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10 year PIB cut off yield came down marginally in the latest auction. No change in the rates of 3 & 5 year papers.  Government fetched the amount as per the target –Rs100 billion in fixed rates and Rs 50 billion in floating bond. The yield came down in 10Y as there is appetite by the insurance companies and pensions funds. Banks are missing the bus.

Government fetched Rs20 billion in 10Y fixed PIB at 10.9 percent – down by 9 bps from last auction. The buzz is that all the amount is taken by insurance companies and pension funds. The next bid was at 25 bps higher (probably by a bank or more). DG debt at MoF is in no mood to increase the yield and is happy to fill in the appetite of non-banks. Had it been on the discretion of banks, the rates could not have come below 13 percent.

Due to recent maturity of PIBs, insurance companies and pension funds are hungry for long term bonds. They usually have long term liabilities, and to match they ought to have long term assets in their respective portfolios. Banks on the other hand borrow at (or around) policy rate (or it is deemed to be the opportunity cost), and its hard from them to carry negative spread on long term bonds. Plus, they have to mark to market the bonds.


The banks are carrying negative spread on long term assets borrowed on higher short term rates. The bet is that in the medium term interest rates will come down. For that inflation has to be low in the medium term. SBP is targeting medium term inflation at 5-7 percent. With upcoming amendment (at draft stage), SBP will singularly (or aggressively) target the medium term inflation. Once the credibility of SBP inflation targeting is entrenched, banks will start investing in PIBs at prevailing rates (or even at further discount).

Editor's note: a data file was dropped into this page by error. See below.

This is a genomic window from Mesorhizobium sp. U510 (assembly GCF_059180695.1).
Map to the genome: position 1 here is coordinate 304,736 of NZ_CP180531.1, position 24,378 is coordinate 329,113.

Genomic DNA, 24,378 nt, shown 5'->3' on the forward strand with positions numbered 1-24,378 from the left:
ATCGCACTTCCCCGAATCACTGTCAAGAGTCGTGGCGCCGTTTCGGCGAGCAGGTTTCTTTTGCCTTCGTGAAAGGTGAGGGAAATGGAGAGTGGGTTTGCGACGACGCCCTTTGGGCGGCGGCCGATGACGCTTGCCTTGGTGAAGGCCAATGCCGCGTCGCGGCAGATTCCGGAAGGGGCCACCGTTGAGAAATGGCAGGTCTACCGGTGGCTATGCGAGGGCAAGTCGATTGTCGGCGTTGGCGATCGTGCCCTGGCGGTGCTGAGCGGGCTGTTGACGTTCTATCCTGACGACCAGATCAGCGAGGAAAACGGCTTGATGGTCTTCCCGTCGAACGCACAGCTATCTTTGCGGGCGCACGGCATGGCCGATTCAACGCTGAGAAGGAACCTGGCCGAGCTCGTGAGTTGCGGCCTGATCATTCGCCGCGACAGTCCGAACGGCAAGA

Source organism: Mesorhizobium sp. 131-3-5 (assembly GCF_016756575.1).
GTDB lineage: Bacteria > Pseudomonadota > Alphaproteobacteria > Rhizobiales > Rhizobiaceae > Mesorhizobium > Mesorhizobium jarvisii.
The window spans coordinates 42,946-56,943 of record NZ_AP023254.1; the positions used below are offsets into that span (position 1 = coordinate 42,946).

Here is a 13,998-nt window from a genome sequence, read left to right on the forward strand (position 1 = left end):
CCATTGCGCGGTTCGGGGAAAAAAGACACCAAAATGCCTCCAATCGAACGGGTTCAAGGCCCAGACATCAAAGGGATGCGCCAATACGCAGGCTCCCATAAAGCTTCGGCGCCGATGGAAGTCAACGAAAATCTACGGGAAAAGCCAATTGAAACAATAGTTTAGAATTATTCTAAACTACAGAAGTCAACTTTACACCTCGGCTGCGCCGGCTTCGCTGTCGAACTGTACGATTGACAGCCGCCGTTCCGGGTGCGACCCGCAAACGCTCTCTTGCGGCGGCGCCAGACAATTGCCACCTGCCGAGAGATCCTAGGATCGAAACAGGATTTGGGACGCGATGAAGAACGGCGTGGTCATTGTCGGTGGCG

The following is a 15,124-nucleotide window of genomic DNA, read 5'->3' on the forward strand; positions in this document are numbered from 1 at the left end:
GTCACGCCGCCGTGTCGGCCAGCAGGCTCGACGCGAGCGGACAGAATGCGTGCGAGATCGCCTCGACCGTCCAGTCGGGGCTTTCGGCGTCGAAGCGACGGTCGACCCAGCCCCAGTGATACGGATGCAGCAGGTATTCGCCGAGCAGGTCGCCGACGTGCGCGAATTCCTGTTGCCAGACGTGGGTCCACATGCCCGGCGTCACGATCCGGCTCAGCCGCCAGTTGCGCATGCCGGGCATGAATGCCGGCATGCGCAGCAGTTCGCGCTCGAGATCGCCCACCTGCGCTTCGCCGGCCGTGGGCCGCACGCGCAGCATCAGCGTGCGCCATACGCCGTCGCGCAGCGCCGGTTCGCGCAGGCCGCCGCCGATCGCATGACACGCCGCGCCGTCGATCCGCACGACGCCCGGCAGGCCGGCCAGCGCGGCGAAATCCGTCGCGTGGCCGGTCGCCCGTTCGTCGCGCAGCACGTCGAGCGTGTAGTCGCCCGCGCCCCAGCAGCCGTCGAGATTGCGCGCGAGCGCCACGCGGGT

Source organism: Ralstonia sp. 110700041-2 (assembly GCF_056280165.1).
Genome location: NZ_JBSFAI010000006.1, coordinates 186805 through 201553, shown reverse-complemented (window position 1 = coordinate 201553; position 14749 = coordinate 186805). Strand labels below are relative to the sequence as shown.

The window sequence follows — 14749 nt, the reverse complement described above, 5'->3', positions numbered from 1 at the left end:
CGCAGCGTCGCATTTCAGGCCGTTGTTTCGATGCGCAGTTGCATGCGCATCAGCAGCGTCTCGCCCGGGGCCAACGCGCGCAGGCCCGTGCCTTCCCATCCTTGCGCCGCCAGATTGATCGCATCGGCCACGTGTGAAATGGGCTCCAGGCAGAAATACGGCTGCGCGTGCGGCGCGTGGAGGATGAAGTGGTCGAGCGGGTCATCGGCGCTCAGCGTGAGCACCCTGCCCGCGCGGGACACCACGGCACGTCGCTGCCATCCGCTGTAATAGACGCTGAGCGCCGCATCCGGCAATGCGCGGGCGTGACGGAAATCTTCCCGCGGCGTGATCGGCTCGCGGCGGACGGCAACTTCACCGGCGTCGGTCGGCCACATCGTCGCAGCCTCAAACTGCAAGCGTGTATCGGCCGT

The math is simple. At this point banks are carrying negative spread of 2-2.5 percent on short term borrowing for investing in 10 Y PIB. If the medium term inflation to come down to 5-7 percent – let’s assume at 6 percent - the policy rate could be around at 8 percent in couple of years. At that time, investment in 10Y bond at 11 percent will be at premium of 2-3 percent.

For the assumption of inflation to come down, the actual decline has to be seen in the second half of this calendar year. Right now market is confused on the inflation outlook. The inflation is expected to come down; but revision in energy prices, threat of oil prices moving south, new taxation measures and second round impact of recent food prices hike could result in inflationary pressures.

The inflation trajectory has to come down for banks to believe that medium inflation target could be met. But there is an opportunity cost in this wait. Banks are not used to competition in bond market. The appetite of pension funds and insurance companies is high. The other element is of foreign portfolio investment (hot money) coming in long term.

After resolution of taxation issues, now foreign portfolio managers are inquiring about long term bonds. They might not have invested much in the latest auction. Time is not far before they start investing. The banks would have more competition. Once the yield start coming down in 3 & 5 Y (or further in 10Y), banks would jump invariably.